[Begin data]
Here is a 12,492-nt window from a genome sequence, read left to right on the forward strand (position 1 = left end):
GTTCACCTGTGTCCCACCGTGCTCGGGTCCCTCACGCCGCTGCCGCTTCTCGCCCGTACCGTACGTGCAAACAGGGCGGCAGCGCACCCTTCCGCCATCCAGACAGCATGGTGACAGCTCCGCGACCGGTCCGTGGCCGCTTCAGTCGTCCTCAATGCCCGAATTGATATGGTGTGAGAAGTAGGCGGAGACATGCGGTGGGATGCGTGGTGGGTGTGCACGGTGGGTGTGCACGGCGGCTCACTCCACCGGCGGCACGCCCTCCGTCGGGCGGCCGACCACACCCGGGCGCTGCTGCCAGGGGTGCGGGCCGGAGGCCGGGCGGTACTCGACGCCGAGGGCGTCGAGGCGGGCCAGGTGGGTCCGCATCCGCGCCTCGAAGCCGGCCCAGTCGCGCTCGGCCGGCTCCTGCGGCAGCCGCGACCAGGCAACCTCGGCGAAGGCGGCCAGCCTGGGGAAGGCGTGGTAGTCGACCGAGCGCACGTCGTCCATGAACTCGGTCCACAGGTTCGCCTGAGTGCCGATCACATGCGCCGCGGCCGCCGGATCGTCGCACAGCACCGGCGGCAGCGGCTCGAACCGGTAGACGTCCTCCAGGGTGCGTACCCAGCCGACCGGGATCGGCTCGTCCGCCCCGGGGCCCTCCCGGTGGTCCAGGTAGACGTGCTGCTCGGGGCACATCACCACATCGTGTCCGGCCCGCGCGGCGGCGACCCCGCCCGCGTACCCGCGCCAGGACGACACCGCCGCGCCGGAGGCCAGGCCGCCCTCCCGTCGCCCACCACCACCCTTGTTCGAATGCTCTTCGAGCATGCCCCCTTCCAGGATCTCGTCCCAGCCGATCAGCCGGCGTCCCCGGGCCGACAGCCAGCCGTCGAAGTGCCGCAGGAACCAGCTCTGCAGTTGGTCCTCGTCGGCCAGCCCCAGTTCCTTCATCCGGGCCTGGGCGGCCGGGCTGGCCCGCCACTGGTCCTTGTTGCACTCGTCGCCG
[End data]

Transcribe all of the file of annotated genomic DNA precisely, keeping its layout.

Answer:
Here is a 12,492-nt window from a genome sequence, read left to right on the forward strand (position 1 = left end):
GTTCACCTGTGTCCCACCGTGCTCGGGTCCCTCACGCCGCTGCCGCTTCTCGCCCGTACCGTACGTGCAAACAGGGCGGCAGCGCACCCTTCCGCCATCCAGACAGCATGGTGACAGCTCCGCGACCGGTCCGTGGCCGCTTCAGTCGTCCTCAATGCCCGAATTGATATGGTGTGAGAAGTAGGCGGAGACATGCGGTGGGATGCGTGGTGGGTGTGCACGGTGGGTGTGCACGGCGGCTCACTCCACCGGCGGCACGCCCTCCGTCGGGCGGCCGACCACACCCGGGCGCTGCTGCCAGGGGTGCGGGCCGGAGGCCGGGCGGTACTCGACGCCGAGGGCGTCGAGGCGGGCCAGGTGGGTCCGCATCCGCGCCTCGAAGCCGGCCCAGTCGCGCTCGGCCGGCTCCTGCGGCAGCCGCGACCAGGCAACCTCGGCGAAGGCGGCCAGCCTGGGGAAGGCGTGGTAGTCGACCGAGCGCACGTCGTCCATGAACTCGGTCCACAGGTTCGCCTGAGTGCCGATCACATGCGCCGCGGCCGCCGGATCGTCGCACAGCACCGGCGGCAGCGGCTCGAACCGGTAGACGTCCTCCAGGGTGCGTACCCAGCCGACCGGGATCGGCTCGTCCGCCCCGGGGCCCTCCCGGTGGTCCAGGTAGACGTGCTGCTCGGGGCACATCACCACATCGTGTCCGGCCCGCGCGGCGGCGACCCCGCCCGCGTACCCGCGCCAGGACGACACCGCCGCGCCGGAGGCCAGGCCGCCCTCCCGTCGCCCACCACCACCCTTGTTCGAATGCTCTTCGAGCATGCCCCCTTCCAGGATCTCGTCCCAGCCGATCAGCCGGCGTCCCCGGGCCGACAGCCAGCCGTCGAAGTGCCGCAGGAACCAGCTCTGCAGTTGGTCCTCGTCGGCCAGCCCCAGTTCCTTCATCCGGGCCTGGGCGGCCGGGCTGGCCCGCCACTGGTCCTTGTTGCACTCGTCGCCG